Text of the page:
With momentum building around the implementation of REDD+ programmes and projects, questions surrounding the appropriate structuring of institutions are becoming increasingly important. We examine how the variations in the institutional arrangements related to the carbon finance aspects of projects affect the opportunities for poor rural producers involved, or those living in the vicinity of projects. Evidence is drawn from a review of three forest carbon projects in Uganda. Three aspects of project institutions are discussed; actors, rules and links to existing external institutions. The findings suggest that supporting such projects with carbon finance can have some positive impacts on opportunities through improved monitoring, but that considerable progress needs to be made in balancing the interests of project financers with those of the communities involved and improving policy coordination with existing institutions external to projects. We suggest that these lessons are particularly transferable to the growing number of REDD+ approaches that are strongly performance based or funded through carbon markets, and implemented through direct payment systems between buyers and local producer groups or individuals.

Constance McDermott (University of Oxford)
“Implementing REDD+: lessons from analysis of forest governance”
Experience from earlier forest-related initiatives, and from recent research in environmental and forest governance, suggest ways forward for REDD+ even in the absence of a post-2012 climate agreement. Comparative studies reveal that forest-rich developing countries already have formal forest management requirements that are at least as demanding as those of industrialised countries. Poor implementation of these requirements is the key constraint to achieving forest conservation and sustainable forest management. In addition, mechanisms that focus on enabling already-agreed upon requirements that draw lessons from forest certification and payment schemes are most likely to deliver outcomes for forests and local stakeholders. These lessons suggest that progress can be made towards the REDD+ outcomes envisaged by the Copenhagen Accord.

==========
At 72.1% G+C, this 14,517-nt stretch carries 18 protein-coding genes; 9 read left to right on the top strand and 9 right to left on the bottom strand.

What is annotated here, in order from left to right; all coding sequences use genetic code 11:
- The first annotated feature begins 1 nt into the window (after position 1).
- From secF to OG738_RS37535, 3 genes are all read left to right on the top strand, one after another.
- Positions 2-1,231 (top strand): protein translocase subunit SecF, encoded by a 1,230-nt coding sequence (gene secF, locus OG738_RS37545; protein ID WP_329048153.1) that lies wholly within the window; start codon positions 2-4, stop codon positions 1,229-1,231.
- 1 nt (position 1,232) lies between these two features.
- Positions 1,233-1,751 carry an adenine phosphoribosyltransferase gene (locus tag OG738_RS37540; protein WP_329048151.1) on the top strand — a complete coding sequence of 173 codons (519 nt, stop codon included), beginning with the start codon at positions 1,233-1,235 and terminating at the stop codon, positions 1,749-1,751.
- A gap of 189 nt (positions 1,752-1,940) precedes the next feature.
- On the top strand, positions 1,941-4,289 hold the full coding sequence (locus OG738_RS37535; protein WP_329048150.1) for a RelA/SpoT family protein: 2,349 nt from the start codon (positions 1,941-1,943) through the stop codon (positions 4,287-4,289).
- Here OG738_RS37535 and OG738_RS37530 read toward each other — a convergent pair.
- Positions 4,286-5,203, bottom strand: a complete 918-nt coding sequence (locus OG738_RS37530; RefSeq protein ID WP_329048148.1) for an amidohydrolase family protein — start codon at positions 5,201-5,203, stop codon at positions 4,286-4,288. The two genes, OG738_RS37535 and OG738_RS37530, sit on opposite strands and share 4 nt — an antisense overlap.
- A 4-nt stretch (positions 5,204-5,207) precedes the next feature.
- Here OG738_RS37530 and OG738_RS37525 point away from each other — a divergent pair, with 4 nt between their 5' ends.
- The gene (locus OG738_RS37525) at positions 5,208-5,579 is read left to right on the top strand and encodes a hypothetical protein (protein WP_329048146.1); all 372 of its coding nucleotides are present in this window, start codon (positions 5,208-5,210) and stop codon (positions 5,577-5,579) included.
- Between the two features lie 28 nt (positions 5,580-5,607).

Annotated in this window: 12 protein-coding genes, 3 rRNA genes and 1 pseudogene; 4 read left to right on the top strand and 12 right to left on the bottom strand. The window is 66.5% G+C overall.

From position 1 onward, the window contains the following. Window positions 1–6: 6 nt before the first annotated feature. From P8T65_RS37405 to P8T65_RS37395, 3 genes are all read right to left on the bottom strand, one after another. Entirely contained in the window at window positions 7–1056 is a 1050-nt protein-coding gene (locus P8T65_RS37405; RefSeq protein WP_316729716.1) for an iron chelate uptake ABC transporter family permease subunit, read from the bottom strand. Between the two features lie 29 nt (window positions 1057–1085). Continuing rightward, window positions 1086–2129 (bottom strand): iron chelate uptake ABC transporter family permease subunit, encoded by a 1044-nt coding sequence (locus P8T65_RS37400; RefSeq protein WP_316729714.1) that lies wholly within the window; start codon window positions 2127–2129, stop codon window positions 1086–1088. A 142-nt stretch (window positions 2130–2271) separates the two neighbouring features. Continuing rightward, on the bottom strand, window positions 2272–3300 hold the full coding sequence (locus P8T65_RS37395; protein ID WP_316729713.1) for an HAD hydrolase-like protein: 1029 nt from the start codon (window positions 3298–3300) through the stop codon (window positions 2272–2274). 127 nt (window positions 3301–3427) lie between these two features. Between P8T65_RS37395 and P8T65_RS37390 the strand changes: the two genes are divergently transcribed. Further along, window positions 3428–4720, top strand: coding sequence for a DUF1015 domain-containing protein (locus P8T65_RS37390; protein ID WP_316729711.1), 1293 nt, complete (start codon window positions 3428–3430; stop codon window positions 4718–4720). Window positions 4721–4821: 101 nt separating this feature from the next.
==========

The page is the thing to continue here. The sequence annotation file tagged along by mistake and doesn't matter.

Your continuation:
For further information please contact Heike Schroeder, University of Oxford and the Tyndall Centre:


Presenters (left to right): Heike Schroeder (Oxford), Margaret Skutsch (UNAM), Ben Vickers (RECOFTC), Connie McDermott (Oxford), Gillian Cerbu (Freiburg) and Leo Peskett (ODI)

Presenters (left to right): Heike Schroeder (Oxford), Margaret Skutsch (UNAM), Ben Vickers (RECOFTC), Connie McDermott (Oxford), Gillian Cerbu (Freiburg) and Leo Peskett (ODI)